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The 5 best novels of 2021 according to Bethanne Patrick

The 5 best novels of 2021 according to Bethanne Patrick
(Illustration by Martina Ibáñez-Baldor / Los Angeles Times; photos by Harper,‎ Algonquin Books, Knopf, Pantheon, ‎Knopf)
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As 2021 comes hobbling to an end, we asked four book critics to pick their favorites from a very fruitful year (at least where books are concerned). Here are Bethanne Patrick’s five favorite novels.

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As 2021 comes hobbling to an end, we ask four book critics to pick their favorites from a very fruitful year. Here are Mark Athitakis’ top 5.

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"Early Morning Riser" by Catherine Heiny.
(Knopf)

Early Morning Riser

By Katherine Heiny
Knopf: 336 pages, $27

Welcome to Boyne City, Mich., where new arrival Jane, an elementary school teacher, instantly falls for genial town lothario Duncan and never looks back. Heiny’s latest (following 2017’s “Standard Deviation”) works as a love story on many levels: between husband and wife, mother and daughters, a community and its least fortunate. Yet it’s also so quietly funny that its deep compassion will sneak up on even the most cynical among us.

"Bolla" by Pajtim Statovci.
(Pantheon)

By Pajtim Statovci
Translated by David Hackston
Pantheon: 240 pages, $26

Arsim, a Kosovan medical student, has a passionate hookup with Serbian Miloš in April 1995. Unfortunately, Arsim is married with a pregnant wife, and when war breaks out, trauma and ethnic division will tear the men apart. Statovci (“My Cat Yugoslavia” and “Crossing”), a Kosovan immigrant to Finland, weaves in the ancient folk tale of the demonic serpent Bolla to illustrate the sad fates on both sides of a man-made border.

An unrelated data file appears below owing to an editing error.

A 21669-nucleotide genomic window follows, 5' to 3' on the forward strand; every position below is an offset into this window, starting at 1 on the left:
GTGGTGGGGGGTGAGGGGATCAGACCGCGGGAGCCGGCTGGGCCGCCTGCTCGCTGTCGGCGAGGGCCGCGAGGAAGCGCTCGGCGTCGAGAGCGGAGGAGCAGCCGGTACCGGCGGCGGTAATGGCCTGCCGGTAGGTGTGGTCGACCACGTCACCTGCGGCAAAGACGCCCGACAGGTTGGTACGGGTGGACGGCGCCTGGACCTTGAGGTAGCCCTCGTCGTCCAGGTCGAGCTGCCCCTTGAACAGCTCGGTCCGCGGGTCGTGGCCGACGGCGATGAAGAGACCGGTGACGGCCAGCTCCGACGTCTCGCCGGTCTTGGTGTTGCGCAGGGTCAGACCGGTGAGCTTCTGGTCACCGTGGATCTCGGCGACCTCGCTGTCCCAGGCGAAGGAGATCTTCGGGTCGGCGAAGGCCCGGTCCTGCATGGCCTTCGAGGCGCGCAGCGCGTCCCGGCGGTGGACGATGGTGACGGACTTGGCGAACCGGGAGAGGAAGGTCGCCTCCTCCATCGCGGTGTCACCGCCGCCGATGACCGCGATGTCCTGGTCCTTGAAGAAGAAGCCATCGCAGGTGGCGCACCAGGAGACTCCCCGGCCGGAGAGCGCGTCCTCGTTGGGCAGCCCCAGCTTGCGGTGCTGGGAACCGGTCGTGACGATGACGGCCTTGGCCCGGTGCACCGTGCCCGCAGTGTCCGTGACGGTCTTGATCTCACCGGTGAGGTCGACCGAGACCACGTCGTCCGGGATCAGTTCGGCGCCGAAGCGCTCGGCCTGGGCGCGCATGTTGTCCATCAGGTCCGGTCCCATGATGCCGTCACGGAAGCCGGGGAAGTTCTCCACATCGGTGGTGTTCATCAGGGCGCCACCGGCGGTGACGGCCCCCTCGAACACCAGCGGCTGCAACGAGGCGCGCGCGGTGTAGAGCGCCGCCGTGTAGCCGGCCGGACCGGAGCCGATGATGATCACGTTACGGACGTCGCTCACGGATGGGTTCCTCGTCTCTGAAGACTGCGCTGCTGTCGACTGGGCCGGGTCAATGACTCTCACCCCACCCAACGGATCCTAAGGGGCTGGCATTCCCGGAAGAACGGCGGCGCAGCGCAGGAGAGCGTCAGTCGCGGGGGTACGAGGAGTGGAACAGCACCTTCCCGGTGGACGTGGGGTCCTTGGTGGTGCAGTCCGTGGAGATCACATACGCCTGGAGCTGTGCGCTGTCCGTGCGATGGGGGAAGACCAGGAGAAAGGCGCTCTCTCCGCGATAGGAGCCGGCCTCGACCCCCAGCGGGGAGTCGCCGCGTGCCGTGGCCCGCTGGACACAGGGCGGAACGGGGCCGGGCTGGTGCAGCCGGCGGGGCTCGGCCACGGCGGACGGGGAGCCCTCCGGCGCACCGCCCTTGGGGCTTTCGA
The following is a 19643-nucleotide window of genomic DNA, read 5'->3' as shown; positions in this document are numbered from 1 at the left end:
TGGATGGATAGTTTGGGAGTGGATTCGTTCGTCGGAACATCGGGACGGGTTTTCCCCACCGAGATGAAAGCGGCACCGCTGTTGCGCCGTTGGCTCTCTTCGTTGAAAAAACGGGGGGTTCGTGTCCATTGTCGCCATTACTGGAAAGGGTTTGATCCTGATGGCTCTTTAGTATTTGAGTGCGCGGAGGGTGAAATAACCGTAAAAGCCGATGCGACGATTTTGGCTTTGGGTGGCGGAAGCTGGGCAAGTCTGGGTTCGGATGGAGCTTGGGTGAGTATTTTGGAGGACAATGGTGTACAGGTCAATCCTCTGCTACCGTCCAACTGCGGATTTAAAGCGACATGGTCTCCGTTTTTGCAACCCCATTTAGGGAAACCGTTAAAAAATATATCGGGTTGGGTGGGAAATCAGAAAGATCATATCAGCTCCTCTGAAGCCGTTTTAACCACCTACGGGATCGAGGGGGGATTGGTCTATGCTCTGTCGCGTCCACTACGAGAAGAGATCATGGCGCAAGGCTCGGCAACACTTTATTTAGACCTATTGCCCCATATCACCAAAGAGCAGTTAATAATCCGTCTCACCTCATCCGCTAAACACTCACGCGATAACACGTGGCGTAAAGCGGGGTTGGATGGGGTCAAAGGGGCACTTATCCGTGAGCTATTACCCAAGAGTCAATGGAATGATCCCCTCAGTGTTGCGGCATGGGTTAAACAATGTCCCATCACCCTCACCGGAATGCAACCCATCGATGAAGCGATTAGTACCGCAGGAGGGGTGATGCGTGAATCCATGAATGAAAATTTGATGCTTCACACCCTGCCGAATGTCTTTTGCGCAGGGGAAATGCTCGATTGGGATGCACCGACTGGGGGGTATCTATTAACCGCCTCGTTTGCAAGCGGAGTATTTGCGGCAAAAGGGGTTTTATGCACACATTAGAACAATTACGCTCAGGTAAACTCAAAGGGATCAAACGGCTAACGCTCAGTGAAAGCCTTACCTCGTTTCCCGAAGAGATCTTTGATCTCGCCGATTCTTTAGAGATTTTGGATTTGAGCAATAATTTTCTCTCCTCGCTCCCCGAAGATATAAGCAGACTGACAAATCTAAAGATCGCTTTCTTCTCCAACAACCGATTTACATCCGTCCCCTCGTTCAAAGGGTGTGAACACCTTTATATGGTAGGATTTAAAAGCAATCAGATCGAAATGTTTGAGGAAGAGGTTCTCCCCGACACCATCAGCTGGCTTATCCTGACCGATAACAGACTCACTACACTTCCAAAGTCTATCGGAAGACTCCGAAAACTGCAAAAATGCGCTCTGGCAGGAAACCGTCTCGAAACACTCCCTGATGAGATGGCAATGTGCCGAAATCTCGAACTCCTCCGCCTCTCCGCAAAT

"Libertie" by Kaitlyn Greenidge.
(Algonquin)

Libertie

By Kaitlyn Greenidge
Algonquin: 336 pages, $27

Libertie Sampson is someone new, and something overdue, in fiction. The daughter of a female physician, Libertie is a free Black woman in 19th century Manhattan whose ambitions are complicated by a visit to Haiti, where she falls in love with an ambitious but tragically flawed man. Based on the true history of Susan Smith McKinney Steward, the first Black female doctor in New York state, “Libertie” glows with truth and beauty.

Kaitlyn Greenidge on her expansive second novel, “Libertie,” colorism from Haiti to Meghan and Harry, and why motherhood makes her a better artist.

"The Love Songs of W.E.B. Dubois" by Honoree Fanonne Jeffers.
(Harper)

The Love Songs of W.E.B. Du Bois

By Honoree Fanonne Jeffers
Harper: 816 pages, $29

First, this debut novel from an accomplished poet is superbly written and plotted. Second, it will transform your perspective on history and who gets to tell it. Third, the book earns its great length, carrying us back from Ailey Pearl Garfield’s modern troubles to those of her ancestors, who carved out lives in a remote Georgia town for centuries. Only in embracing them, and her identity, can Ailey finally thrive.

"Great Circle" by Maggie Shipstead.
(Knopf)

Great Circle

By Maggie Shipstead
Knopf: 608 pages, $29

Shipstead’s glorious new saga tempts you to take a break after its first half, which covers the giddiest adventures of young Marian Graves as she learns to fly barnstormers and becomes an aerial courier for a powerful bootlegger. But as a circle must complete its circumference, Marian’s story only comes home at the end, as Shipstead’s writerly pyrotechnics pay off in a truly masterful loop-de-loop landing.

Bestselling novelist Maggie Shipstead had depicted elite worlds, but for “Great Circle,” a globe-spanning epic, she had to become a solo adventurer.


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